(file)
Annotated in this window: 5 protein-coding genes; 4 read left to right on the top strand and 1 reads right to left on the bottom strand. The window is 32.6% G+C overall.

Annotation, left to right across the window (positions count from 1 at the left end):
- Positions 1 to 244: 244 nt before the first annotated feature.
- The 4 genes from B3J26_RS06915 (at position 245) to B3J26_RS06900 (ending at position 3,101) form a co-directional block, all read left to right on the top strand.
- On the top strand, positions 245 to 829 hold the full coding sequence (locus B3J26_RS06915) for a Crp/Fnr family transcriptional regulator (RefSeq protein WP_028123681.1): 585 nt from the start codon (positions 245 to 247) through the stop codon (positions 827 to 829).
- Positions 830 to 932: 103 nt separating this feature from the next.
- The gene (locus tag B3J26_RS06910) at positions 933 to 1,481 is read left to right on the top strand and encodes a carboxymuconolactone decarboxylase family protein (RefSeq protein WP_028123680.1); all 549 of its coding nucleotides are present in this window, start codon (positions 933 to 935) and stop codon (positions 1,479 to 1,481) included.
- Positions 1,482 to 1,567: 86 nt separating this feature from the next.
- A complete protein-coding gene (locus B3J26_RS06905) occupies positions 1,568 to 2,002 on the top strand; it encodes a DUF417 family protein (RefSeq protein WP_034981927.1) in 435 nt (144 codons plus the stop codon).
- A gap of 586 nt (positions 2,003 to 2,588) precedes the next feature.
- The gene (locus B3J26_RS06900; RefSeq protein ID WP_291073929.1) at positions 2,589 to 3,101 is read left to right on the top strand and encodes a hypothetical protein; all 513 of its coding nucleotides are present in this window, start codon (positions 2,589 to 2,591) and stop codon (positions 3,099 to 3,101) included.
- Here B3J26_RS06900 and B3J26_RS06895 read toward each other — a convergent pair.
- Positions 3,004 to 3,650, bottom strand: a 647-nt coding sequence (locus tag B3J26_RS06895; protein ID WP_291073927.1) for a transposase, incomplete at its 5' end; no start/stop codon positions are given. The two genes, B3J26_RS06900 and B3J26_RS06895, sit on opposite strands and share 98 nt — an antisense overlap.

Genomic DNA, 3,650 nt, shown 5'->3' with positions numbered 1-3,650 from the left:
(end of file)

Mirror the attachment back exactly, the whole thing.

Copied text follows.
Annotated in this window: 5 protein-coding genes; 4 read left to right on the top strand and 1 reads right to left on the bottom strand. The window is 32.6% G+C overall.

Annotation, left to right across the window (positions count from 1 at the left end):
- Positions 1 to 244: 244 nt before the first annotated feature.
- The 4 genes from B3J26_RS06915 (at position 245) to B3J26_RS06900 (ending at position 3,101) form a co-directional block, all read left to right on the top strand.
- On the top strand, positions 245 to 829 hold the full coding sequence (locus B3J26_RS06915) for a Crp/Fnr family transcriptional regulator (RefSeq protein WP_028123681.1): 585 nt from the start codon (positions 245 to 247) through the stop codon (positions 827 to 829).
- Positions 830 to 932: 103 nt separating this feature from the next.
- The gene (locus tag B3J26_RS06910) at positions 933 to 1,481 is read left to right on the top strand and encodes a carboxymuconolactone decarboxylase family protein (RefSeq protein WP_028123680.1); all 549 of its coding nucleotides are present in this window, start codon (positions 933 to 935) and stop codon (positions 1,479 to 1,481) included.
- Positions 1,482 to 1,567: 86 nt separating this feature from the next.
- A complete protein-coding gene (locus B3J26_RS06905) occupies positions 1,568 to 2,002 on the top strand; it encodes a DUF417 family protein (RefSeq protein WP_034981927.1) in 435 nt (144 codons plus the stop codon).
- A gap of 586 nt (positions 2,003 to 2,588) precedes the next feature.
- The gene (locus B3J26_RS06900; RefSeq protein ID WP_291073929.1) at positions 2,589 to 3,101 is read left to right on the top strand and encodes a hypothetical protein; all 513 of its coding nucleotides are present in this window, start codon (positions 2,589 to 2,591) and stop codon (positions 3,099 to 3,101) included.
- Here B3J26_RS06900 and B3J26_RS06895 read toward each other — a convergent pair.
- Positions 3,004 to 3,650, bottom strand: a 647-nt coding sequence (locus tag B3J26_RS06895; protein ID WP_291073927.1) for a transposase, incomplete at its 5' end; no start/stop codon positions are given. The two genes, B3J26_RS06900 and B3J26_RS06895, sit on opposite strands and share 98 nt — an antisense overlap.

Genomic DNA, 3,650 nt, shown 5'->3' with positions numbered 1-3,650 from the left: